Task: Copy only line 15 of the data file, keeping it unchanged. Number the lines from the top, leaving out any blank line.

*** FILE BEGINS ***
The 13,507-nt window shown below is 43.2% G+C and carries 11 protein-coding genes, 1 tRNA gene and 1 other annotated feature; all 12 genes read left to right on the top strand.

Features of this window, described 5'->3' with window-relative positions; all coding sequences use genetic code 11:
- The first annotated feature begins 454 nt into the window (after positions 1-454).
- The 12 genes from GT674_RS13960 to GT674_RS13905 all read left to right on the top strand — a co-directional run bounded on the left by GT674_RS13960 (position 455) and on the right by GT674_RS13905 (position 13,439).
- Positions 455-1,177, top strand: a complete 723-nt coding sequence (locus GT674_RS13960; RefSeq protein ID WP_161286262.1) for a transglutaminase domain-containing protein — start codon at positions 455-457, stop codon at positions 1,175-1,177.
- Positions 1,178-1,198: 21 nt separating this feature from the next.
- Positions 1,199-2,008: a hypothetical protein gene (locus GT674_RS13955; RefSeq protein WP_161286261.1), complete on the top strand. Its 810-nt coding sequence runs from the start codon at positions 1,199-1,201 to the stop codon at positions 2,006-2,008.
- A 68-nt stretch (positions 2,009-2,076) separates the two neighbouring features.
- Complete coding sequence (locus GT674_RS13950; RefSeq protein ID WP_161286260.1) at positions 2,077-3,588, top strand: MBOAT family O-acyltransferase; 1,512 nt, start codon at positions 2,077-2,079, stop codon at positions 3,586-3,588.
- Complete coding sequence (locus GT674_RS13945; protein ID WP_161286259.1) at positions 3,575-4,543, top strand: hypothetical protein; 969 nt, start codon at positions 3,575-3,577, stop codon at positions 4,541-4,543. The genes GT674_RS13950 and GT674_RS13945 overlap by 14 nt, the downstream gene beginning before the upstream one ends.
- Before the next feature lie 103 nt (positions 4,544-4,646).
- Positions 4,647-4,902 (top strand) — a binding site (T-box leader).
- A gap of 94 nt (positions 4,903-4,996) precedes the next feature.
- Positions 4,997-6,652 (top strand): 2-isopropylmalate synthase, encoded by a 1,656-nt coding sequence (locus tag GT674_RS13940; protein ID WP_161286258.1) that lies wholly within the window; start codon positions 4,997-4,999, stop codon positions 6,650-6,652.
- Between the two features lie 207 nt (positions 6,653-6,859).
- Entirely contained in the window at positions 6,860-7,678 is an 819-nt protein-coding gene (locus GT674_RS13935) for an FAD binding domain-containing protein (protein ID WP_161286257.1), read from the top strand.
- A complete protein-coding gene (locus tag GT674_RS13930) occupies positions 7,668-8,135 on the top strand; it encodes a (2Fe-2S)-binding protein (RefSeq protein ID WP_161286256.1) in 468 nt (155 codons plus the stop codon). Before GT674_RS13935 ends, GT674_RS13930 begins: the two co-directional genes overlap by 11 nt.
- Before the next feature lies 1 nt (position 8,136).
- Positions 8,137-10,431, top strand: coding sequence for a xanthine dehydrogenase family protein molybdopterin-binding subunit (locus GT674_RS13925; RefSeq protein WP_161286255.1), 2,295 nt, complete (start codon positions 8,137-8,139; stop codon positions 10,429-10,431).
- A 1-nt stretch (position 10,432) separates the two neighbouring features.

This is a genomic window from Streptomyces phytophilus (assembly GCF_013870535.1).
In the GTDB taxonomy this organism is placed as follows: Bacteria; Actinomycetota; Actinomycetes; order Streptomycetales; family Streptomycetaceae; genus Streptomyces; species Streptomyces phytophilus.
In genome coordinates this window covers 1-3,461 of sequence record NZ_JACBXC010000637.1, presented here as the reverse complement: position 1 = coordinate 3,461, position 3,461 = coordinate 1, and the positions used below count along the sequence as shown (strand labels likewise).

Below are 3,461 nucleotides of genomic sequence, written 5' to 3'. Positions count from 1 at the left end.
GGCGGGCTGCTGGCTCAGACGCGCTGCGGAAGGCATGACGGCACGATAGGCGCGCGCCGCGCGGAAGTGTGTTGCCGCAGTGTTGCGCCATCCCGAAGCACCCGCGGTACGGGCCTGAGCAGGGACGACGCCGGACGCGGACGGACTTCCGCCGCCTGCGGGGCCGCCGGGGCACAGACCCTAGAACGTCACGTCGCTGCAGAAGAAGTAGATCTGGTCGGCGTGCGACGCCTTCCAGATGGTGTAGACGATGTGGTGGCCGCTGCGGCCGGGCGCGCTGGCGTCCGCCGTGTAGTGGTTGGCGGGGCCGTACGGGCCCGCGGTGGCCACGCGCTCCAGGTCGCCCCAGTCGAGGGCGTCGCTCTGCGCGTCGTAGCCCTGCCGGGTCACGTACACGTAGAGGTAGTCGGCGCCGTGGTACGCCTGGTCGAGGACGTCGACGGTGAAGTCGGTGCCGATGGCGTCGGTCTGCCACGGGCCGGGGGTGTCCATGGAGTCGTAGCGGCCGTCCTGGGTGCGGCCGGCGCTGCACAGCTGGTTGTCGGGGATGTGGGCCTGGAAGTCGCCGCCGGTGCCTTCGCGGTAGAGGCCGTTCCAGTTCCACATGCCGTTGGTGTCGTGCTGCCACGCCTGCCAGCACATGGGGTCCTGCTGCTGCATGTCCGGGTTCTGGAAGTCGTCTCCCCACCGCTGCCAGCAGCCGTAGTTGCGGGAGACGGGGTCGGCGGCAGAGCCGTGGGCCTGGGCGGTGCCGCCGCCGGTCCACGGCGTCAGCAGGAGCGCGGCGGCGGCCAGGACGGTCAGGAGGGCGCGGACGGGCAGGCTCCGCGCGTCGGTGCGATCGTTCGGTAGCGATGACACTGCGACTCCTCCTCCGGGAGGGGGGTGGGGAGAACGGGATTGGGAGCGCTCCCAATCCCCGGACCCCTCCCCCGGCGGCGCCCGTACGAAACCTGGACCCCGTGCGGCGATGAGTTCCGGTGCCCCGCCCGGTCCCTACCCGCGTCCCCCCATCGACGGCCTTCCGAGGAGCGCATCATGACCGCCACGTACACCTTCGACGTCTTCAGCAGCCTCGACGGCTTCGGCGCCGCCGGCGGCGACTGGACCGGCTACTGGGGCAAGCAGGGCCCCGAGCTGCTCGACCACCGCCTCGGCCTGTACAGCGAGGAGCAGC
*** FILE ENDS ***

- Between the two features lie 207 nt (positions 6,653-6,859).